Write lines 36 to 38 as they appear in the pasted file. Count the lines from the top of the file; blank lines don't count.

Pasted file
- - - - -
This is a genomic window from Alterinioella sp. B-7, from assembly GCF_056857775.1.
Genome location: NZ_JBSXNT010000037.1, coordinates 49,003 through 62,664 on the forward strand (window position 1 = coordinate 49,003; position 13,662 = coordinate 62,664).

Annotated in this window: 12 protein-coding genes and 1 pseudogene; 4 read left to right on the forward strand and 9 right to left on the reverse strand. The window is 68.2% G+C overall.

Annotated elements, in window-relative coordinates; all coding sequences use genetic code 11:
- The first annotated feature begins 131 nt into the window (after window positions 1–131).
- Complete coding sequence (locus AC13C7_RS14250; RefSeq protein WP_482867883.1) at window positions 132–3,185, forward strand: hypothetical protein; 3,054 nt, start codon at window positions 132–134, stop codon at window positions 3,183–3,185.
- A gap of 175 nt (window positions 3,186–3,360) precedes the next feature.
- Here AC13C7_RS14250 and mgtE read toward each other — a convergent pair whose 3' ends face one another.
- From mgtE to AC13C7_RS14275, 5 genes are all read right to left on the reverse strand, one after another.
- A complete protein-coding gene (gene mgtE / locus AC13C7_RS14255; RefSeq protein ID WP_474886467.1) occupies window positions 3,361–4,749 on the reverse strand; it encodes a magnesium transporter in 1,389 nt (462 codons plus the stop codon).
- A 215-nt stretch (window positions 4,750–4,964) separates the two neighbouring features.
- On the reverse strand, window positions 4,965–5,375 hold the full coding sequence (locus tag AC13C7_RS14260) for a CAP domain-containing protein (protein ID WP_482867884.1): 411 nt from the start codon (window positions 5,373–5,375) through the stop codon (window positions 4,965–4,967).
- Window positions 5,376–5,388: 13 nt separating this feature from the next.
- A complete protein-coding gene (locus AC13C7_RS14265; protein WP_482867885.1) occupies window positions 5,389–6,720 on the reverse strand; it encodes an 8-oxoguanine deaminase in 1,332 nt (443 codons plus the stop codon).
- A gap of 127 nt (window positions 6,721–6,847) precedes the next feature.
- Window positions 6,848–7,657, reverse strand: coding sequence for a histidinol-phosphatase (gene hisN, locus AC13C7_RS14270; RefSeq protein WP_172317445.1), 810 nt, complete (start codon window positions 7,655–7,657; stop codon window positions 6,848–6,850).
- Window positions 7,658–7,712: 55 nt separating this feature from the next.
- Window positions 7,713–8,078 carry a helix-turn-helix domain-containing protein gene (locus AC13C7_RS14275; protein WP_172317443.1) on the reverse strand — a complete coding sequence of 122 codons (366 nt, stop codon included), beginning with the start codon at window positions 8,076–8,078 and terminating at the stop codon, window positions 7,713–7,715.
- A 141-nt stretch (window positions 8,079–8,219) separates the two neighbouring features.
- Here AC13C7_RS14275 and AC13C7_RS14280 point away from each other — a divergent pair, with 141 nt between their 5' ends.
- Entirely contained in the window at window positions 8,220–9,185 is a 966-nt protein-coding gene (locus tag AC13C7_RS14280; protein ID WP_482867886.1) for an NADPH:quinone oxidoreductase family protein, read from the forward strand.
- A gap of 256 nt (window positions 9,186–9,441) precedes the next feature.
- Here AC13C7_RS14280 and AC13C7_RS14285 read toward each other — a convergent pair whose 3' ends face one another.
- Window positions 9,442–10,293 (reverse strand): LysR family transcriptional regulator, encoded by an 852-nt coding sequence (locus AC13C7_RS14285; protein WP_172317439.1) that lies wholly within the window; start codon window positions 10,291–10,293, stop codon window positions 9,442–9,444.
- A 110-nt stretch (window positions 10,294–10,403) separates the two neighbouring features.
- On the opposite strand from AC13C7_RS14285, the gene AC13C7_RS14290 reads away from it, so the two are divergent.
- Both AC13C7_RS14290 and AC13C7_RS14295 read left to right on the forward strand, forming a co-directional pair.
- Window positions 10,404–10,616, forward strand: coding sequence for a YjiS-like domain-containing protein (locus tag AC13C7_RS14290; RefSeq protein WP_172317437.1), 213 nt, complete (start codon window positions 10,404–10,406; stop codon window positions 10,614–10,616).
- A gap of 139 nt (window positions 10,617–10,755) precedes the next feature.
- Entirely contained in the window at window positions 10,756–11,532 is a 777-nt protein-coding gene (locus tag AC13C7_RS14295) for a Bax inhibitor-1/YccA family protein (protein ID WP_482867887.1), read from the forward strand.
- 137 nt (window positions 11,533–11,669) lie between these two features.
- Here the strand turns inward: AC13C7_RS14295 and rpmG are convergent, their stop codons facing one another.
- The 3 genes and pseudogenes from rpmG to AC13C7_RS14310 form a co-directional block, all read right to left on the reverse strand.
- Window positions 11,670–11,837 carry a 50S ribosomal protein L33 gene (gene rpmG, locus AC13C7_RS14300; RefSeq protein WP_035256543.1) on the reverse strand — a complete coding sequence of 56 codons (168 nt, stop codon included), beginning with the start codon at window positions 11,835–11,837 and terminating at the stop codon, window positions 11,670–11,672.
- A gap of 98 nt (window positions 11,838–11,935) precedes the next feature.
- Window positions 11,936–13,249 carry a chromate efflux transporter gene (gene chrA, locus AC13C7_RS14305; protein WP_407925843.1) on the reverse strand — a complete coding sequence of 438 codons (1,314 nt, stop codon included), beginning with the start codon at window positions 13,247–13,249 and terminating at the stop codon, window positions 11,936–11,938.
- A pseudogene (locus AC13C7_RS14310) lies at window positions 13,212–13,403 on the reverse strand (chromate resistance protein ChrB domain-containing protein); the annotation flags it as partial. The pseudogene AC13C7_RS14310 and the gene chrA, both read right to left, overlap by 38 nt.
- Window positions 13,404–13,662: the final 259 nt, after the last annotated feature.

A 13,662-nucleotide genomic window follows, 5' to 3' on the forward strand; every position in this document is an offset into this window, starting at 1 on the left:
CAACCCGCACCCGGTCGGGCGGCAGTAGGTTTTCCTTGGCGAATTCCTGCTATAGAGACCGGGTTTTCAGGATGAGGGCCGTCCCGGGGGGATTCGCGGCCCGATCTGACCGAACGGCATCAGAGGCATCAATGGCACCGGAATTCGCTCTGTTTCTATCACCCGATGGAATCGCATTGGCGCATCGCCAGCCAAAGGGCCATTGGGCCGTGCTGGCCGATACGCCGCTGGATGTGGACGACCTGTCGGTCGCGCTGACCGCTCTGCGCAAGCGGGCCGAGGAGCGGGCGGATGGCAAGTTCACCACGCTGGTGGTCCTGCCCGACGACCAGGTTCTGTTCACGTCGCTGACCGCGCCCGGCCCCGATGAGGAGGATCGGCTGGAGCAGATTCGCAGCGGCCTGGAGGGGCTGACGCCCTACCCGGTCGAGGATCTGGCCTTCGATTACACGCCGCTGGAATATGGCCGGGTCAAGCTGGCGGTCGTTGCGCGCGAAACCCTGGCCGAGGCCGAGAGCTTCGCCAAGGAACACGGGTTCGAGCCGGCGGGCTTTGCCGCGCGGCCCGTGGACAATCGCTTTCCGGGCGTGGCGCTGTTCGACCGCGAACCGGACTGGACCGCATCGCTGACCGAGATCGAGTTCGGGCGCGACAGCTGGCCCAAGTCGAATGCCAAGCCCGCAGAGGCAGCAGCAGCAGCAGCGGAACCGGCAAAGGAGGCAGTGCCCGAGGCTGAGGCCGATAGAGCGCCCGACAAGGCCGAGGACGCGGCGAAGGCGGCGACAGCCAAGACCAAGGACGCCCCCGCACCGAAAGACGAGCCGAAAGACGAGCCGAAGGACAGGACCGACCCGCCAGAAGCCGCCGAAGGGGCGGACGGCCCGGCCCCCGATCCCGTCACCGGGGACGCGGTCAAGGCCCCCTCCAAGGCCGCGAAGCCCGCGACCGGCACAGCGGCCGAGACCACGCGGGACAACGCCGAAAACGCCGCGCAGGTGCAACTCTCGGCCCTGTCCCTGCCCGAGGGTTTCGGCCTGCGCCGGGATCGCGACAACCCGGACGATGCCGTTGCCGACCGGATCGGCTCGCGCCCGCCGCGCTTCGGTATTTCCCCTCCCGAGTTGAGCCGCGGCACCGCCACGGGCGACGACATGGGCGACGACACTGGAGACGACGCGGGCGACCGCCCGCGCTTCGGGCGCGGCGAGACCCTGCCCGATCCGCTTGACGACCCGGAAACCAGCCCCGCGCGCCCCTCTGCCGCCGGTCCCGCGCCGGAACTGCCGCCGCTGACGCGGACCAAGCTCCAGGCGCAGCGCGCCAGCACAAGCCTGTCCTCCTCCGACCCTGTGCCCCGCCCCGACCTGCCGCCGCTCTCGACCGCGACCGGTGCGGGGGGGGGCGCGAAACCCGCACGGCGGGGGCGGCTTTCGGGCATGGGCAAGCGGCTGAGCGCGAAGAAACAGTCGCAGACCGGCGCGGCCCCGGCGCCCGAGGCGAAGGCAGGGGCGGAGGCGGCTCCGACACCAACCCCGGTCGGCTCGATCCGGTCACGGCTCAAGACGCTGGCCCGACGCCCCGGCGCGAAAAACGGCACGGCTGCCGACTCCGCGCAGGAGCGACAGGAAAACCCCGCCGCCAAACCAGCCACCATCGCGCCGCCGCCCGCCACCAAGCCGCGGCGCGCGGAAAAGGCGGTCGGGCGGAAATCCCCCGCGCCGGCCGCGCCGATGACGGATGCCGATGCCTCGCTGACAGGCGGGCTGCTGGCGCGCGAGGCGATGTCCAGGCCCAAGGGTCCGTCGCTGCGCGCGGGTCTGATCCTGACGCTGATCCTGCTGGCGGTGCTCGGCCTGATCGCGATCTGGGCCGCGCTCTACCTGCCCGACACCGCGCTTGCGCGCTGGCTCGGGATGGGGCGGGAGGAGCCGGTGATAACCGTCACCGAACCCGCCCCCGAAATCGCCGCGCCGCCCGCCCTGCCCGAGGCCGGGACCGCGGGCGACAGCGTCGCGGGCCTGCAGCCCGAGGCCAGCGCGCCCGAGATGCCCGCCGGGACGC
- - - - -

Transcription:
- Window positions 11,936–13,249 carry a chromate efflux transporter gene (gene chrA, locus AC13C7_RS14305; protein WP_407925843.1) on the reverse strand — a complete coding sequence of 438 codons (1,314 nt, stop codon included), beginning with the start codon at window positions 13,247–13,249 and terminating at the stop codon, window positions 11,936–11,938.
- A pseudogene (locus AC13C7_RS14310) lies at window positions 13,212–13,403 on the reverse strand (chromate resistance protein ChrB domain-containing protein); the annotation flags it as partial. The pseudogene AC13C7_RS14310 and the gene chrA, both read right to left, overlap by 38 nt.
- Window positions 13,404–13,662: the final 259 nt, after the last annotated feature.